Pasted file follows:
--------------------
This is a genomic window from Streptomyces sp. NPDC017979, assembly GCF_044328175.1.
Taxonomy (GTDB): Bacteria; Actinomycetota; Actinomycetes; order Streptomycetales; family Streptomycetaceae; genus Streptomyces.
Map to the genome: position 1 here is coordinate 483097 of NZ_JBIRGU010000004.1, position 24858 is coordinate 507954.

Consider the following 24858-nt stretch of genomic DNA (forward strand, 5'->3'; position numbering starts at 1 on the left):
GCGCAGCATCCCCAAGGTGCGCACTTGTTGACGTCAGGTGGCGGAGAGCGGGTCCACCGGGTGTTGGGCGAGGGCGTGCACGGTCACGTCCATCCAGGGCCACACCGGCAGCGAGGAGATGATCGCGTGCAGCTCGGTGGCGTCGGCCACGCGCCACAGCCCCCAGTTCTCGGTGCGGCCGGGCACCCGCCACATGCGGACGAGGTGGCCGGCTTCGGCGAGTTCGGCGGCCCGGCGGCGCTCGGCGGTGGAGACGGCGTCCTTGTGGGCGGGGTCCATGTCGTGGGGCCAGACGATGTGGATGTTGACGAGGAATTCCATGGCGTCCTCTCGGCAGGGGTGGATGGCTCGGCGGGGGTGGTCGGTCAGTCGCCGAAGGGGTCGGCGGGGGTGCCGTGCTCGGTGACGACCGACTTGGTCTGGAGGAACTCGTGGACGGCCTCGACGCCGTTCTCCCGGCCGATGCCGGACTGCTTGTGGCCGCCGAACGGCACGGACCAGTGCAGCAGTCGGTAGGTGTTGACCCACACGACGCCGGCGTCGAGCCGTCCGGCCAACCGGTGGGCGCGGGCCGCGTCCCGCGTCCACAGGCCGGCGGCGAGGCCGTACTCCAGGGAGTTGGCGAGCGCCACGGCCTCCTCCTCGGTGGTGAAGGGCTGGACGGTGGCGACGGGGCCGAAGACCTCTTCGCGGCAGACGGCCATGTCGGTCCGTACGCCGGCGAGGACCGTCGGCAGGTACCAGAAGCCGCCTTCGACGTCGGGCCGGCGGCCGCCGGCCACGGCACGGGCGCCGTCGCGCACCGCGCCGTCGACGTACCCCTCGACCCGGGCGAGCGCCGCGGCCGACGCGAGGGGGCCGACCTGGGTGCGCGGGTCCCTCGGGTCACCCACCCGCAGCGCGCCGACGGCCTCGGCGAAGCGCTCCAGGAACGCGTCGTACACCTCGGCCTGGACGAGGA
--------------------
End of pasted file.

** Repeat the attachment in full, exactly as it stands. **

This is a genomic window from Streptomyces sp. NPDC017979, assembly GCF_044328175.1.
Taxonomy (GTDB): Bacteria; Actinomycetota; Actinomycetes; order Streptomycetales; family Streptomycetaceae; genus Streptomyces.
Map to the genome: position 1 here is coordinate 483097 of NZ_JBIRGU010000004.1, position 24858 is coordinate 507954.

Consider the following 24858-nt stretch of genomic DNA (forward strand, 5'->3'; position numbering starts at 1 on the left):
GCGCAGCATCCCCAAGGTGCGCACTTGTTGACGTCAGGTGGCGGAGAGCGGGTCCACCGGGTGTTGGGCGAGGGCGTGCACGGTCACGTCCATCCAGGGCCACACCGGCAGCGAGGAGATGATCGCGTGCAGCTCGGTGGCGTCGGCCACGCGCCACAGCCCCCAGTTCTCGGTGCGGCCGGGCACCCGCCACATGCGGACGAGGTGGCCGGCTTCGGCGAGTTCGGCGGCCCGGCGGCGCTCGGCGGTGGAGACGGCGTCCTTGTGGGCGGGGTCCATGTCGTGGGGCCAGACGATGTGGATGTTGACGAGGAATTCCATGGCGTCCTCTCGGCAGGGGTGGATGGCTCGGCGGGGGTGGTCGGTCAGTCGCCGAAGGGGTCGGCGGGGGTGCCGTGCTCGGTGACGACCGACTTGGTCTGGAGGAACTCGTGGACGGCCTCGACGCCGTTCTCCCGGCCGATGCCGGACTGCTTGTGGCCGCCGAACGGCACGGACCAGTGCAGCAGTCGGTAGGTGTTGACCCACACGACGCCGGCGTCGAGCCGTCCGGCCAACCGGTGGGCGCGGGCCGCGTCCCGCGTCCACAGGCCGGCGGCGAGGCCGTACTCCAGGGAGTTGGCGAGCGCCACGGCCTCCTCCTCGGTGGTGAAGGGCTGGACGGTGGCGACGGGGCCGAAGACCTCTTCGCGGCAGACGGCCATGTCGGTCCGTACGCCGGCGAGGACCGTCGGCAGGTACCAGAAGCCGCCTTCGACGTCGGGCCGGCGGCCGCCGGCCACGGCACGGGCGCCGTCGCGCACCGCGCCGTCGACGTACCCCTCGACCCGGGCGAGCGCCGCGGCCGACGCGAGGGGGCCGACCTGGGTGCGCGGGTCCCTCGGGTCACCCACCCGCAGCGCGCCGACGGCCTCGGCGAAGCGCTCCAGGAACGCGTCGTACACCTCGGCCTGGACGAGGA